Tips on Cooking with MSG
much MSG to use:
There's an easy "rule of thumb" for using MSG.
1/2 teaspoon per pound of meat.
1/2 teaspoon per 4-6 servings of vegetables/casserole/soup.
more than the recommended amounts of MSG doesn't make food taste
even better (and it isn't dangerous health-wise, either.) In fact,
using too much can actually
cause a decline in flavordefinitely not what you're
a low sodium recipe with MSG:
If you are on a strict reduced-sodium diet, you'll need to have
your dietitian look at the recipe and calculate the sodium content
to see if it fits into your diet.
you're just trying to cut back on sodium in your diet, MSG can
definitely help add flavor to your food while keeping sodium levels
in check. How? By cutting back on the amount of table salt used
in a recipe, and adding a little MSG, you can boost the flavor
of the dish with very little sodium. Getting the dish to taste
exactly as you like may take some experimentation, but it's not
difficult. Here's an example of how to do it.
a soup recipe that yields 6 servings calls for 1 teaspoon of salt,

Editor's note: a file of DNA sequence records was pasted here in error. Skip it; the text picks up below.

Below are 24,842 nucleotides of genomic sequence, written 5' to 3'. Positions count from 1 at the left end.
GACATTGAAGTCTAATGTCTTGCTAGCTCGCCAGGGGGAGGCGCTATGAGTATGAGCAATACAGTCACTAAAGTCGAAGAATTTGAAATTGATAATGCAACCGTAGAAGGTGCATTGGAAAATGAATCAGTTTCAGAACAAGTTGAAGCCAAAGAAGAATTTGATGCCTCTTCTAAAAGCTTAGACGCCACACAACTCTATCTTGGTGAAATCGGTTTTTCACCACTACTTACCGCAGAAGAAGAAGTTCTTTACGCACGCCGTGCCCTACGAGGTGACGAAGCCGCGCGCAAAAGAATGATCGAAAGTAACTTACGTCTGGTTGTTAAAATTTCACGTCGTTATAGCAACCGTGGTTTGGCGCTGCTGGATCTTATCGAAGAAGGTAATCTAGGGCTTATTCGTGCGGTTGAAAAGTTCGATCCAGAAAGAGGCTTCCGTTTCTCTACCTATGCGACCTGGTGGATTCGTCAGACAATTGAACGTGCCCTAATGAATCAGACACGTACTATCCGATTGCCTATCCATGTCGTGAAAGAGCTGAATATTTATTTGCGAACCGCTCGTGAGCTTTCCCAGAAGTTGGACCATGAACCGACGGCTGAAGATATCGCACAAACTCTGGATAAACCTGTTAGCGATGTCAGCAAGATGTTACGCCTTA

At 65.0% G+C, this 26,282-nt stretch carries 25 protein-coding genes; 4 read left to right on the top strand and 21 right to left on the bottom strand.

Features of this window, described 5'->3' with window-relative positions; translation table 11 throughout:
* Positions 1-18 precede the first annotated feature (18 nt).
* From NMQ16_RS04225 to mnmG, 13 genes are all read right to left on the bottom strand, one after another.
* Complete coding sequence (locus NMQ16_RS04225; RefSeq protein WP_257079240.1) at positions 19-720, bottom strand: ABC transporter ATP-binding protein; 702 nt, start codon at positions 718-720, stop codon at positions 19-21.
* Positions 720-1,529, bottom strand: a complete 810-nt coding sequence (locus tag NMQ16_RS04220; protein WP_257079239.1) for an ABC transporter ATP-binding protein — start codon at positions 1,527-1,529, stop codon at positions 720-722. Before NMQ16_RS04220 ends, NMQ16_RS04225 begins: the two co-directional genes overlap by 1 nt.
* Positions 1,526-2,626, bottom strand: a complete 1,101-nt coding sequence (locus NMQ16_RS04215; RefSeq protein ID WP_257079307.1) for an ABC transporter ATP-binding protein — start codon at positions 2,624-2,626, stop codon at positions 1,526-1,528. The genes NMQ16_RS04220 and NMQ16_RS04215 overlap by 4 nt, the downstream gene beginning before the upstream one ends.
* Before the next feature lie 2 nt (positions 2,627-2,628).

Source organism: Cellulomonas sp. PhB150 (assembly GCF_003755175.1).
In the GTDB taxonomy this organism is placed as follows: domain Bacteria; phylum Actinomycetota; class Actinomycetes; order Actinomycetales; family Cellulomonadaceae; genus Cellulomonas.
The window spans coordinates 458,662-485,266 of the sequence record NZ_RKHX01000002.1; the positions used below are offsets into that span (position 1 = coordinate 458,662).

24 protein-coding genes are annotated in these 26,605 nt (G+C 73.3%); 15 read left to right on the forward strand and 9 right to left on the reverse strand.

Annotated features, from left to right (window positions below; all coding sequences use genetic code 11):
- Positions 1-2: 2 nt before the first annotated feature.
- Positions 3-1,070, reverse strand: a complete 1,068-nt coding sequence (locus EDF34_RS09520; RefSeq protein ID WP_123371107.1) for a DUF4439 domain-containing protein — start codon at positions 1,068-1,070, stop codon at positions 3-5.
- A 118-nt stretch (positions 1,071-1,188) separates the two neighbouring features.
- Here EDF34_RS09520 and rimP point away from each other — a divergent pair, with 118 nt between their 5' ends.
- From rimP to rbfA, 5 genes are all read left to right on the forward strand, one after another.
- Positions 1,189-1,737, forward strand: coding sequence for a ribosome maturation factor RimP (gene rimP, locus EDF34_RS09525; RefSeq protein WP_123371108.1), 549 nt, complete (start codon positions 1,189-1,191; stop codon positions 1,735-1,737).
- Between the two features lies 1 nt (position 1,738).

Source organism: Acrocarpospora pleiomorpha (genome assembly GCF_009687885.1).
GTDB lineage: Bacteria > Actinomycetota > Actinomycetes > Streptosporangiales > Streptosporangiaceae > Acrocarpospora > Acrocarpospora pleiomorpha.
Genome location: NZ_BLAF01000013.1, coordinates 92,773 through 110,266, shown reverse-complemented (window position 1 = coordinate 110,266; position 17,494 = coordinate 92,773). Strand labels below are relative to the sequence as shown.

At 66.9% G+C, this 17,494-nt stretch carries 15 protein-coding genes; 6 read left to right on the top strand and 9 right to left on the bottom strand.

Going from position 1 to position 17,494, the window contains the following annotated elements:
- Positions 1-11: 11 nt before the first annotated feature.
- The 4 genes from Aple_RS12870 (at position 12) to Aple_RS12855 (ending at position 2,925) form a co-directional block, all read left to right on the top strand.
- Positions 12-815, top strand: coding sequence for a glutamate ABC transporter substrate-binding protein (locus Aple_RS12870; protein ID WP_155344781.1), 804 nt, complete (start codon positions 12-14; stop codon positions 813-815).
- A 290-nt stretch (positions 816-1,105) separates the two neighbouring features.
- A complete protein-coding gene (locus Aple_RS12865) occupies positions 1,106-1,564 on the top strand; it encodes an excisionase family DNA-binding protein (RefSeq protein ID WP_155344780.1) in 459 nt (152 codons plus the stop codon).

cut it back to 1/2 teaspoon and add 1/2 teaspoon of MSG to it.
This change would result in a "savings" of 900 mg of
sodium, or 150 mg of sodium per serving.
recipes in this way is an easy way to lower your sodium intake
without giving up taste. Try it!
to add MSG to a dish:
Generally MSG is added to foods before or during cooking and not
at the table. For steaks or other meats, sprinkle it on before
cooking at the same time you season the meat with salt, pepper,
etc. For casseroles, soup or vegetable dishes, you'd add MSG during
the cooking process.
to find MSG at the supermarket:
It's usually sold in the seasoning section of the supermarket
or in the ethnic foods section. If you have trouble locating it,
ask a store employee or the store manager for help.